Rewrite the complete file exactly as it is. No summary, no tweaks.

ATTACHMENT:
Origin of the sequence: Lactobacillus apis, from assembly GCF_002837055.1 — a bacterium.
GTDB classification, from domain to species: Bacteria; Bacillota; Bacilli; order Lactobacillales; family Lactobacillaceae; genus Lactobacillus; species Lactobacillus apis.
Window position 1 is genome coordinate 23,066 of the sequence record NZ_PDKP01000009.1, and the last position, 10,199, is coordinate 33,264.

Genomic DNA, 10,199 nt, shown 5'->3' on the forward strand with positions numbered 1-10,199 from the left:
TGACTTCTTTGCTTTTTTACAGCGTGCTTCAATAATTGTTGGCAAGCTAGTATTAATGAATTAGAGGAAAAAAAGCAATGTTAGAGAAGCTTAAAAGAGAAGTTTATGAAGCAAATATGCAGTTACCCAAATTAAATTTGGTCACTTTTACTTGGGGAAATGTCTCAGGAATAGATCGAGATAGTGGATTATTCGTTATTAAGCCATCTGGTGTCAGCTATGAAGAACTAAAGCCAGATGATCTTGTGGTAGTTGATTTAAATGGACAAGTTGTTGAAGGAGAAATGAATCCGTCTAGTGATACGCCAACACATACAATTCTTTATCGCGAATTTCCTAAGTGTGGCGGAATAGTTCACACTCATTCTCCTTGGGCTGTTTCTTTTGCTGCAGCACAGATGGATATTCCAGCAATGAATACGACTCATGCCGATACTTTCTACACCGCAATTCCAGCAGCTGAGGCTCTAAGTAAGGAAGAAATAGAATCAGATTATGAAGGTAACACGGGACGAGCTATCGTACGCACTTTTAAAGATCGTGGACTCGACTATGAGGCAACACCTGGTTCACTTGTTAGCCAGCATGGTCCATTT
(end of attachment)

Origin of the sequence: Lactobacillus apis, from assembly GCF_002837055.1 — a bacterium.
GTDB classification, from domain to species: Bacteria; Bacillota; Bacilli; order Lactobacillales; family Lactobacillaceae; genus Lactobacillus; species Lactobacillus apis.
Window position 1 is genome coordinate 23,066 of the sequence record NZ_PDKP01000009.1, and the last position, 10,199, is coordinate 33,264.

Genomic DNA, 10,199 nt, shown 5'->3' on the forward strand with positions numbered 1-10,199 from the left:
TGACTTCTTTGCTTTTTTACAGCGTGCTTCAATAATTGTTGGCAAGCTAGTATTAATGAATTAGAGGAAAAAAAGCAATGTTAGAGAAGCTTAAAAGAGAAGTTTATGAAGCAAATATGCAGTTACCCAAATTAAATTTGGTCACTTTTACTTGGGGAAATGTCTCAGGAATAGATCGAGATAGTGGATTATTCGTTATTAAGCCATCTGGTGTCAGCTATGAAGAACTAAAGCCAGATGATCTTGTGGTAGTTGATTTAAATGGACAAGTTGTTGAAGGAGAAATGAATCCGTCTAGTGATACGCCAACACATACAATTCTTTATCGCGAATTTCCTAAGTGTGGCGGAATAGTTCACACTCATTCTCCTTGGGCTGTTTCTTTTGCTGCAGCACAGATGGATATTCCAGCAATGAATACGACTCATGCCGATACTTTCTACACCGCAATTCCAGCAGCTGAGGCTCTAAGTAAGGAAGAAATAGAATCAGATTATGAAGGTAACACGGGACGAGCTATCGTACGCACTTTTAAAGATCGTGGACTCGACTATGAGGCAACACCTGGTTCACTTGTTAGCCAGCATGGTCCATTT